The point is that directors are now looking at sexuality in a more complex and honest manner in Hindi cinema. More interesting is that mainstream stars like Priyanka Chopra are happily accepting such roles. It is by far her best performance to date. Even more interesting is that films like “Fashion”, without any of the conventional ingredients of melodrama and sentimentality, are now successful at the box office.

Look at the sub-text

Take “Dostana” for instance. On the face of it you would say that a Karan Johar production has to be full of sugar and spice and all things nice. But “Dostana”, directed by Tarun Mansukhani, turns out to be a film with a text and a sub-text.

The text is hetrosexual; John Abraham and Abhishek Bachchan are only pretending to be gay for purpose of renting an apartment in Miami and for filling in an immigration form (gay couples get their papers through faster). But the sub-text of the movie is completely gay. If it were only a comic story about pretending to be gay, the gag would end in a few scenes. Here, the story of a ‘gay’ couple is the whole movie. The girl in the film (Priyanka Chopra) and her heterosexual boyfriend (Bobby Deol) are, for all practical purposes, part of the sub-plot to keep the film on even keel.

It is a movie which clearly explains what it is to be gay in Indian society. It tells you why most Indian gays are married with children and pretend to be hetero or, at best, bi-sexual; because of their mothers, because Indian society works around the family and because of the desperation of all Indian men to keep their name and genetic line going through procreation. It explains why most gays in India lead double lives and also the complexity of such lives for the individuals concerned and for the families.

When a very open gay in the movie (played by the inimitable Boman Irani) rushes to Abhishek’s mother (Kiron Kher) and tells her to accept that her son is gay, she slaps him. But when Priyanka Chopra explains nicely to her that her son is a man in love and that John would be like a ‘bahu’ to her, she understands and does aarti for John, gives him her bangles and asks him to keep karwa chaut. The text is comic, the sub-text is dead serious.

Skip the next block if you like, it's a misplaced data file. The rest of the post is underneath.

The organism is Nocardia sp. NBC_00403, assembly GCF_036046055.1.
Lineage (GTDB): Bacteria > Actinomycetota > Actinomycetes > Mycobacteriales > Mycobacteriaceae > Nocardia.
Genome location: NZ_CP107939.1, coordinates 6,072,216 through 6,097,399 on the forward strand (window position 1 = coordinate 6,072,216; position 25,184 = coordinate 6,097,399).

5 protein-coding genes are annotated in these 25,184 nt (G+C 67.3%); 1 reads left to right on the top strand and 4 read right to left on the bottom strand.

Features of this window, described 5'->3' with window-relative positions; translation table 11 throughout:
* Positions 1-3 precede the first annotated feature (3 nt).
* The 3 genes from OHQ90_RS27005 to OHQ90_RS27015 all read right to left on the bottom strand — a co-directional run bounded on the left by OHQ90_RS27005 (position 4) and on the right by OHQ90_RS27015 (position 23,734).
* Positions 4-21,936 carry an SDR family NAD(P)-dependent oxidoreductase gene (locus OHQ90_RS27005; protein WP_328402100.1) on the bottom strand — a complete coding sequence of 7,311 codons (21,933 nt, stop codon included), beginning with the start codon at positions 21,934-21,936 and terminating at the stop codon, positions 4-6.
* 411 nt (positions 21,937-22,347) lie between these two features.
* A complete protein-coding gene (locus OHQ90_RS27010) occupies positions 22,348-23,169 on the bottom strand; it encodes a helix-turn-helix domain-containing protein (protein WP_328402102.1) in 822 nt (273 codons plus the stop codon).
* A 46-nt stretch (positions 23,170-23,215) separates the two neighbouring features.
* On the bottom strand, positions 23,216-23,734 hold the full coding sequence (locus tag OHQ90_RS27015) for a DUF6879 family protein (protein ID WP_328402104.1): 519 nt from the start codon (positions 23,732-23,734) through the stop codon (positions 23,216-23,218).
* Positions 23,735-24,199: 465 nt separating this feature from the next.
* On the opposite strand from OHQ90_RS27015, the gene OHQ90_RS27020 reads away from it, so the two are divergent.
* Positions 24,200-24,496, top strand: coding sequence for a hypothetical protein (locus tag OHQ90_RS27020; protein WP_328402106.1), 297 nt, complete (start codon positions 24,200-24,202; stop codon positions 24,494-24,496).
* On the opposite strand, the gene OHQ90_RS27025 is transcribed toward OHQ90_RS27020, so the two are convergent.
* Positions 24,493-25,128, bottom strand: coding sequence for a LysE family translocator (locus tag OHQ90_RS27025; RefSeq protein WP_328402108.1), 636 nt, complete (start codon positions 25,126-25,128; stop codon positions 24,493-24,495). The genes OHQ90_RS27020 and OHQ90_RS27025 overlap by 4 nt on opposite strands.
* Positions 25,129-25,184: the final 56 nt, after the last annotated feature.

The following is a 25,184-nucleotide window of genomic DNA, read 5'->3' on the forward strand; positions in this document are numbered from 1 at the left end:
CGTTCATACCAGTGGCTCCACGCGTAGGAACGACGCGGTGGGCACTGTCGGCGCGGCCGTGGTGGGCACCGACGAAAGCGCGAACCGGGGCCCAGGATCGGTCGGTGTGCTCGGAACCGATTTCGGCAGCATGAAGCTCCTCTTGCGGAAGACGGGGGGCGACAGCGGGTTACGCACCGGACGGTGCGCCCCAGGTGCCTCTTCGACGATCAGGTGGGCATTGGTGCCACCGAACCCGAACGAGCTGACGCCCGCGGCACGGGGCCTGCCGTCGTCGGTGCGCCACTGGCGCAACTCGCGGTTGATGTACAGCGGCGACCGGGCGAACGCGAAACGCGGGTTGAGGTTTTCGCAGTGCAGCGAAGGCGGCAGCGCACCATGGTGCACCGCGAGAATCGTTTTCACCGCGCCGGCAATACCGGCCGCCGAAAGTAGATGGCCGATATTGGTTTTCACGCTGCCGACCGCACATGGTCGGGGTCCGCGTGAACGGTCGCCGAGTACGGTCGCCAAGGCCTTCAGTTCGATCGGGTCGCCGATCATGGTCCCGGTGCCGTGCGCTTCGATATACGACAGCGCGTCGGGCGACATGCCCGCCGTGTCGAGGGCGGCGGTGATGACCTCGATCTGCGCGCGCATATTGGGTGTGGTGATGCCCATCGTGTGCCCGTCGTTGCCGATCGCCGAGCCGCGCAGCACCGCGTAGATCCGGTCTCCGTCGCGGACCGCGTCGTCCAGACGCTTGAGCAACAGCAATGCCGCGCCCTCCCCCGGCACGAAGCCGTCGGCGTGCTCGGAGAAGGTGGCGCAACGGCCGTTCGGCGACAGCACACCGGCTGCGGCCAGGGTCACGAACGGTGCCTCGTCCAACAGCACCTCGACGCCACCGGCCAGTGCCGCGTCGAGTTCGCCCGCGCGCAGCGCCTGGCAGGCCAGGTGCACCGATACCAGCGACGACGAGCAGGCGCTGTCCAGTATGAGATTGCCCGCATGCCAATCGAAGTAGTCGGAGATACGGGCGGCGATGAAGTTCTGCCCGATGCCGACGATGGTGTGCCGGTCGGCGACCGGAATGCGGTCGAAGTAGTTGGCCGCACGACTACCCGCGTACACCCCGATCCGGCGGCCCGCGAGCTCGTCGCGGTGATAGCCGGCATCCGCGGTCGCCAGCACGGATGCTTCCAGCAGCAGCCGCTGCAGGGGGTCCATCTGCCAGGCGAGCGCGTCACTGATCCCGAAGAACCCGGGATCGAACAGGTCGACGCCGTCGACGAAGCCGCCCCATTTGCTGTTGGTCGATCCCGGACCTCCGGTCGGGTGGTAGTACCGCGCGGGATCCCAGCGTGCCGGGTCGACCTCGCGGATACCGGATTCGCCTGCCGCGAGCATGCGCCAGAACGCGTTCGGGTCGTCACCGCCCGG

So is the idea that human sexuality is too complex a phenomenon to be anchored by boundaries like monogamy, marriage and heterosexuality just something appearing in Hindi movies for variety and entertainment, or is it true social reflection?

The kink issue

Quite naturally, this would depend on the social class and economic background to which you belong. Take “Dil Kabaddi”, where two couples (Irfan Khan-Soha Ali Khan and Rahul Bose-Konkona Sen Sharma) look for variety in their love lives. All the characters are upwardly mobile, urban, educated consumers with plush apartments and cars. Each has a kink. The Irfan Khan character is into sex toys; Soha Ali Khan is turned on by art movies and Indian classical music; Rahul Bose is a Professor who has fantasies about some of his students; and Konkana Sen Sharma is looking for a man to ‘mother’.

“Dil Kabaddi” is a set piece in the sense that it explores the geometry of relationships by excluding all cultural ambience. You might as well be watching a beautifully decorated platform on a stage (with a sign saying ‘Lokhandwala’) with characters talking to each other and to the audience. But it does say that you need a social vacuum to play sexual ‘kabaddi’ in India.

In other words, these three films seem to be saying that leisure, space and privacy are essential to both the exploration of sexuality and the production of films which talk about it. The consumers, the audience of course, belong to a cross section of society that will certainly be young but may not be urban or well heeled. Yet the films, at least two of them, are successful. Perhaps this tells us a lot about the nature and role of ‘aspiration’ in consumerism!